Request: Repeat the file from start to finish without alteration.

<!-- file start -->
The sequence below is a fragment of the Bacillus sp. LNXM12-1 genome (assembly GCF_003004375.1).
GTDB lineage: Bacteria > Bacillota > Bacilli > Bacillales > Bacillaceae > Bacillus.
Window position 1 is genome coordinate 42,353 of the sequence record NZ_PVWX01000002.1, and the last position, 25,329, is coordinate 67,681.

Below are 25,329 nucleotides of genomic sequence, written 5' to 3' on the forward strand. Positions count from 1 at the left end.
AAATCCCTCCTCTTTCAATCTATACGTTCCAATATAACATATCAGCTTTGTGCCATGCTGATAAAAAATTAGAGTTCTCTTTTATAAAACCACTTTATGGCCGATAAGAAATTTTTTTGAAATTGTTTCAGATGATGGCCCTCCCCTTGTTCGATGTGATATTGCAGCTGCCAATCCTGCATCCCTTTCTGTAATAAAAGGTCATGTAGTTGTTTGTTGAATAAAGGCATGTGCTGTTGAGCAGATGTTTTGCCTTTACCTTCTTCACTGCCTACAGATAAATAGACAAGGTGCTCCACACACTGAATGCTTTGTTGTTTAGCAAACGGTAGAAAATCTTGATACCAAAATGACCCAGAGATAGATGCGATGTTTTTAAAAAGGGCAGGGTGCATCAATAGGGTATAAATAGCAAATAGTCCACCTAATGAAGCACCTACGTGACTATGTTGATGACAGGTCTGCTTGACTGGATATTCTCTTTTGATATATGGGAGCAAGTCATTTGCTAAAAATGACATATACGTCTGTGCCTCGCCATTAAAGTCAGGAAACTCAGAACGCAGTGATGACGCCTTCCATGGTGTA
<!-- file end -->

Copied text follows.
The sequence below is a fragment of the Bacillus sp. LNXM12-1 genome (assembly GCF_003004375.1).
GTDB lineage: Bacteria > Bacillota > Bacilli > Bacillales > Bacillaceae > Bacillus.
Window position 1 is genome coordinate 42,353 of the sequence record NZ_PVWX01000002.1, and the last position, 25,329, is coordinate 67,681.

Below are 25,329 nucleotides of genomic sequence, written 5' to 3' on the forward strand. Positions count from 1 at the left end.
AAATCCCTCCTCTTTCAATCTATACGTTCCAATATAACATATCAGCTTTGTGCCATGCTGATAAAAAATTAGAGTTCTCTTTTATAAAACCACTTTATGGCCGATAAGAAATTTTTTTGAAATTGTTTCAGATGATGGCCCTCCCCTTGTTCGATGTGATATTGCAGCTGCCAATCCTGCATCCCTTTCTGTAATAAAAGGTCATGTAGTTGTTTGTTGAATAAAGGCATGTGCTGTTGAGCAGATGTTTTGCCTTTACCTTCTTCACTGCCTACAGATAAATAGACAAGGTGCTCCACACACTGAATGCTTTGTTGTTTAGCAAACGGTAGAAAATCTTGATACCAAAATGACCCAGAGATAGATGCGATGTTTTTAAAAAGGGCAGGGTGCATCAATAGGGTATAAATAGCAAATAGTCCACCTAATGAAGCACCTACGTGACTATGTTGATGACAGGTCTGCTTGACTGGATATTCTCTTTTGATATATGGGAGCAAGTCATTTGCTAAAAATGACATATACGTCTGTGCCTCGCCATTAAAGTCAGGAAACTCAGAACGCAGTGATGACGCCTTCCATGGTGTA